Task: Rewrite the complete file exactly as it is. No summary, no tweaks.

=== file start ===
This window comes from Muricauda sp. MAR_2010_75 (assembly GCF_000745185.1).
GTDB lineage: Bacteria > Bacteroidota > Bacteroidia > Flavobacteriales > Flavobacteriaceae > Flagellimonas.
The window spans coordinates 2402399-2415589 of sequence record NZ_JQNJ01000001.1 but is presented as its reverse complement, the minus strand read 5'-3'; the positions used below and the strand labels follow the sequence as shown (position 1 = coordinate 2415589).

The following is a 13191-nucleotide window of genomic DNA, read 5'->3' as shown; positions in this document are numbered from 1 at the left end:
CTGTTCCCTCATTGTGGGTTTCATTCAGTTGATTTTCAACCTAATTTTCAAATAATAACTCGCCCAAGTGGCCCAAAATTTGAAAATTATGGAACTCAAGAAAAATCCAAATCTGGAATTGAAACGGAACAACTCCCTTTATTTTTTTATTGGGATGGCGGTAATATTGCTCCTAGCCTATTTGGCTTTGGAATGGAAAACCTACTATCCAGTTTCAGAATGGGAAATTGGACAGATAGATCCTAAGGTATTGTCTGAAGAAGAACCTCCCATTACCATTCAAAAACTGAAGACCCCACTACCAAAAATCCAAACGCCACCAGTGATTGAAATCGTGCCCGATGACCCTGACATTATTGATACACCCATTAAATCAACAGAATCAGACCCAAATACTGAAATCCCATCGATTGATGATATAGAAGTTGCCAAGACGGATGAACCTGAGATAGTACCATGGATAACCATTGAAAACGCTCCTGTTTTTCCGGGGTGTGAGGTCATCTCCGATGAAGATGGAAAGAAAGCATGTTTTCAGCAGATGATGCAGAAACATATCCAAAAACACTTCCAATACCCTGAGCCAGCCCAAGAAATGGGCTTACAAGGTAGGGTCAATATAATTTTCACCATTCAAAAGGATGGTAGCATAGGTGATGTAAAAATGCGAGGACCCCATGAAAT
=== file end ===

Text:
This window comes from Muricauda sp. MAR_2010_75 (assembly GCF_000745185.1).
GTDB lineage: Bacteria > Bacteroidota > Bacteroidia > Flavobacteriales > Flavobacteriaceae > Flagellimonas.
The window spans coordinates 2402399-2415589 of sequence record NZ_JQNJ01000001.1 but is presented as its reverse complement, the minus strand read 5'-3'; the positions used below and the strand labels follow the sequence as shown (position 1 = coordinate 2415589).

The following is a 13191-nucleotide window of genomic DNA, read 5'->3' as shown; positions in this document are numbered from 1 at the left end:
CTGTTCCCTCATTGTGGGTTTCATTCAGTTGATTTTCAACCTAATTTTCAAATAATAACTCGCCCAAGTGGCCCAAAATTTGAAAATTATGGAACTCAAGAAAAATCCAAATCTGGAATTGAAACGGAACAACTCCCTTTATTTTTTTATTGGGATGGCGGTAATATTGCTCCTAGCCTATTTGGCTTTGGAATGGAAAACCTACTATCCAGTTTCAGAATGGGAAATTGGACAGATAGATCCTAAGGTATTGTCTGAAGAAGAACCTCCCATTACCATTCAAAAACTGAAGACCCCACTACCAAAAATCCAAACGCCACCAGTGATTGAAATCGTGCCCGATGACCCTGACATTATTGATACACCCATTAAATCAACAGAATCAGACCCAAATACTGAAATCCCATCGATTGATGATATAGAAGTTGCCAAGACGGATGAACCTGAGATAGTACCATGGATAACCATTGAAAACGCTCCTGTTTTTCCGGGGTGTGAGGTCATCTCCGATGAAGATGGAAAGAAAGCATGTTTTCAGCAGATGATGCAGAAACATATCCAAAAACACTTCCAATACCCTGAGCCAGCCCAAGAAATGGGCTTACAAGGTAGGGTCAATATAATTTTCACCATTCAAAAGGATGGTAGCATAGGTGATGTAAAAATGCGAGGACCCCATGAAAT